This past December, federal regulators issued a warning that large concentrations of commercial real estate holdings were being viewed as a greater risk of loss and failure and were going to be coming under greater scrutiny. This in turn led to speculation that banks with a high percentage of assets in CRE would be forced to either hold more capital, diversify or unload some part of those investments.
Right now, everyone in the industry needs to be keeping a close watch on their own CRE concentrations, and looking at how federal regulation could effect their business. Regulators are forcing banks to make a choice: reduce their CRE portfolio or raise significant capital. The better managed the CRE lending branch of an institution is, the less appealing it is to decrease that part of the portfolio. Additionally, in today’s market, there is the worry of whether those investments can be replaced with assets that perform equally well, although there is certainly a trend right now in seeing banks put additional resources towards consumer lending and commercial and industrial loans.
It is frustrating for banks that have carefully managed their CRE lending, and are secure in risk level assessment and collateral, as it can seem as though regulators are viewing CRE concentrations solely as a numbersgame, one in which they are only looking at the percentage of the concentration. Right now the magic number is capped at 300% of total risk-adjusted capital. Banks with CRE holdings significantly over that need to be looking into holding more capital if they want to keep their full inventory of CRE.
Of course raising capital is more easily said than done, and for some banks it is not a good option. While we are not yet seeing small banks sell themselves solely in response to the new federal regulation enforcement regarding CRE concentrations, it certainly could be a factor in speeding along sales, as we saw with the recent acquisition of Suffolk Bancorp by People’s United Financial in Bridgeport, Connecticut.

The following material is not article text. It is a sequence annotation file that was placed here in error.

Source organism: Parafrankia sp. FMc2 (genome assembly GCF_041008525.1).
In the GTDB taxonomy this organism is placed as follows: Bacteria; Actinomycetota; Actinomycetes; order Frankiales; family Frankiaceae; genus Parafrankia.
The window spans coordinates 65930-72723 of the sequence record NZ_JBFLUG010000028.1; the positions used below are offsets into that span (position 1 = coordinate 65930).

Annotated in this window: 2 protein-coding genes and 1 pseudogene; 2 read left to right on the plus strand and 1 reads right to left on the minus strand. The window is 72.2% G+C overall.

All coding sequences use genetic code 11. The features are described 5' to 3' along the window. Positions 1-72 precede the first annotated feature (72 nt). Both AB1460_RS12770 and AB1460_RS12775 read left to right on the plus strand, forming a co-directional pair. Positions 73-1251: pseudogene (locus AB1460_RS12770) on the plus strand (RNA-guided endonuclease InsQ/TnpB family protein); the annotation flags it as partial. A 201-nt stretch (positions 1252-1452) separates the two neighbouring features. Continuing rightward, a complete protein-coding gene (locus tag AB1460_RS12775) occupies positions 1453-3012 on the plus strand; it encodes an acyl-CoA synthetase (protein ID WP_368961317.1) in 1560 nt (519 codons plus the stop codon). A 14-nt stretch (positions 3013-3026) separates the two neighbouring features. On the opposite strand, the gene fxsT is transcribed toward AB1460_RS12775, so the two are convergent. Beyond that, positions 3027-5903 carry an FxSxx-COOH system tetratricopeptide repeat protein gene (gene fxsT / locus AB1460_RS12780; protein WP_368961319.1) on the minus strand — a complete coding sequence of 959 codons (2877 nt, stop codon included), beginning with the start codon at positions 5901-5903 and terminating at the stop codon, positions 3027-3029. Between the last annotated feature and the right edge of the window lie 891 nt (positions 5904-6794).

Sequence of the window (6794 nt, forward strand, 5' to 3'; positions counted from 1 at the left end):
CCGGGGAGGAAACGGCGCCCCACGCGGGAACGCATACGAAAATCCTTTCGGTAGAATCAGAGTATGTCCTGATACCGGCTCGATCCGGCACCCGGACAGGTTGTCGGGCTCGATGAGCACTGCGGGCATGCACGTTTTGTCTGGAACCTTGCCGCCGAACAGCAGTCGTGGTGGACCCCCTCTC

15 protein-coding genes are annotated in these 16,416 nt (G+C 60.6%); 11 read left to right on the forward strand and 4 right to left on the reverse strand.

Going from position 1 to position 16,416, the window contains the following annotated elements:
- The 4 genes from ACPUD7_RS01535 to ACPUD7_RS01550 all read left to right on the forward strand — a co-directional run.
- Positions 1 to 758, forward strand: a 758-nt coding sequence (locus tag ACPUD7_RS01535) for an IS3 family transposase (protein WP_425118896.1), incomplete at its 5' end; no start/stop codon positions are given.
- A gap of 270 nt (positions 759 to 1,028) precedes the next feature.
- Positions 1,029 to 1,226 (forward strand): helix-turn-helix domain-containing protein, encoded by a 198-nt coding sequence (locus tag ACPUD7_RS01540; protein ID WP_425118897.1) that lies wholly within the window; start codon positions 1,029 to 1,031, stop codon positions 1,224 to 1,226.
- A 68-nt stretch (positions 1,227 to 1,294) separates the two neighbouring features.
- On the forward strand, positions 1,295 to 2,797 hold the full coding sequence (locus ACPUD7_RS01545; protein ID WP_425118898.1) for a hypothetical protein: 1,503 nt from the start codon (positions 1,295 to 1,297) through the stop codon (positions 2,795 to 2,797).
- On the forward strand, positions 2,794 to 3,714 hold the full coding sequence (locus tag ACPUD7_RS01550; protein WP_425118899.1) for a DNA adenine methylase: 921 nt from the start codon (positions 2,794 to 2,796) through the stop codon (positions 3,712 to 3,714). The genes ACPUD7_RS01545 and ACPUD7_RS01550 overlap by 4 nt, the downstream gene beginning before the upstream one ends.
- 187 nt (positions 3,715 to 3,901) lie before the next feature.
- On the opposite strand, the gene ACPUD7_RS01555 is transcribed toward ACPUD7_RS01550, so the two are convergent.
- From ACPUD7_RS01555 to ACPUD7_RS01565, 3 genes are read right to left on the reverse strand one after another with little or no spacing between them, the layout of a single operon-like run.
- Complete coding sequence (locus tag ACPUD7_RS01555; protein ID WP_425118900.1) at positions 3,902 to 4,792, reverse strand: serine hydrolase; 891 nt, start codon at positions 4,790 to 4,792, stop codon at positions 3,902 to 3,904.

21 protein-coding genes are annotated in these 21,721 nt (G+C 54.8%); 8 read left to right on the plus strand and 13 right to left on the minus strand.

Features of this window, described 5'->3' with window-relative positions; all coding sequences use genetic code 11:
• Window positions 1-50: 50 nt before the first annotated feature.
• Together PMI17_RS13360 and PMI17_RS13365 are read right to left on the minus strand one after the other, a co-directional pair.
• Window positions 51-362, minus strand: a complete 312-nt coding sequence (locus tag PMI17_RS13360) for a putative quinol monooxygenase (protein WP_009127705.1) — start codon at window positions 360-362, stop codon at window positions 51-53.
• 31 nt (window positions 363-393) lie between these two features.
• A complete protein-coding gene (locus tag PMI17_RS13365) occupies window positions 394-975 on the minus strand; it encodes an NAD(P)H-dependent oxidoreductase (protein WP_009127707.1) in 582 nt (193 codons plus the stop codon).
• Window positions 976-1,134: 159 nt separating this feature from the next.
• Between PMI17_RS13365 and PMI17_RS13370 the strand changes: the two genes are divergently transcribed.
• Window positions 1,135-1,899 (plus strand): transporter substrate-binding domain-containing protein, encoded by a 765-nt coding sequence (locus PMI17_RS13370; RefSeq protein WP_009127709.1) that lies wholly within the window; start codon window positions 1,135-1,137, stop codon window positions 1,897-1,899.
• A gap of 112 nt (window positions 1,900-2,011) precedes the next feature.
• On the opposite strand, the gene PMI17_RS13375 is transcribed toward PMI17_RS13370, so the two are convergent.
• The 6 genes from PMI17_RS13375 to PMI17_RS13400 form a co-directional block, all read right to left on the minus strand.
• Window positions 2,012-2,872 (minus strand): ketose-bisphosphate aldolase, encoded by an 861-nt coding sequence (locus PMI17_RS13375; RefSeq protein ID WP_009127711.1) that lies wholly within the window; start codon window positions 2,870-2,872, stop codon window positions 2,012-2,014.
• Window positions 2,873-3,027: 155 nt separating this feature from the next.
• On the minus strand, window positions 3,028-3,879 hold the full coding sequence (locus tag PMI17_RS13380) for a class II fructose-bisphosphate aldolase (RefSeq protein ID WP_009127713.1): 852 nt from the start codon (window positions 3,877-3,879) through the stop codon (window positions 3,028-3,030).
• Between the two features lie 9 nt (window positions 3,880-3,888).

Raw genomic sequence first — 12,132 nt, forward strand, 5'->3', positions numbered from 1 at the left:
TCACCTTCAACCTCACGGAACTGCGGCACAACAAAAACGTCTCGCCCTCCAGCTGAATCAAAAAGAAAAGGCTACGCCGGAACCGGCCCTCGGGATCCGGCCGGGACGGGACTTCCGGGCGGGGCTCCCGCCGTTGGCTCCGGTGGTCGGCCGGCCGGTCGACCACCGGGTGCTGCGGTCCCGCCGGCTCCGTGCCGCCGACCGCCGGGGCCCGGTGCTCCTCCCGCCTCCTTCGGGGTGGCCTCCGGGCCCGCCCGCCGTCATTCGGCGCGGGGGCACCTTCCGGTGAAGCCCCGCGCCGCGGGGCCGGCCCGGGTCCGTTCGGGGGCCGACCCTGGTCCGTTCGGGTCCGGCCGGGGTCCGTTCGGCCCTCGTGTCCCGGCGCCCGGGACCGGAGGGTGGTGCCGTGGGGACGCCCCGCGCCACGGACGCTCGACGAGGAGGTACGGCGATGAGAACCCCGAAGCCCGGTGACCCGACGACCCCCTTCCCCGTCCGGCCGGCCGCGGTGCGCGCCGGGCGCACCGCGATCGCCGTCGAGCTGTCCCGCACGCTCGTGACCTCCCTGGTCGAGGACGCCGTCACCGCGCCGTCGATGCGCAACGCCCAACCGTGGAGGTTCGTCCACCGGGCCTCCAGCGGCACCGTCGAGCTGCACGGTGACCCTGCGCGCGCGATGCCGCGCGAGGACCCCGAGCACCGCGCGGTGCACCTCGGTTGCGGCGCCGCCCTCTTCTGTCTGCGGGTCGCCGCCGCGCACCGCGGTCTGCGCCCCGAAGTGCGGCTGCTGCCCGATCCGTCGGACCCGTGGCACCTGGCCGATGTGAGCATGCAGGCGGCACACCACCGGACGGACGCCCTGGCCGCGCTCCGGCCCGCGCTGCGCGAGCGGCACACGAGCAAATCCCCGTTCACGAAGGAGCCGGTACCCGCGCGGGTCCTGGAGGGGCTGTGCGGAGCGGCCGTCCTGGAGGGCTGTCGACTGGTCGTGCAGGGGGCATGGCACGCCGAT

Another proactive technique that we are seeing banks take is geographic expansion and entering the national lending marketplace. One example, Berkshire Hills Bancorp of Pittsfield, MA recently purchased First Choice Banks in Lawrenceville, NJ, giving Berkshire Hills the ability to enter Philadelphia as well as add a national mortgage lending business to its portfolio. But putting these plans into place takes time, as it involves introducing new products and services.
Rather than finding themselves racing against the clock or being forced into taking less than ideal actions, like forced sales of valuable assets, it’s important that all community banks take a careful look at their current concentration of CRE holding. Start taking action now towards raising capital if potentially necessary, so as to not be caught off guard by regulation enforcement that can seem haphazard based on internal risk assessment.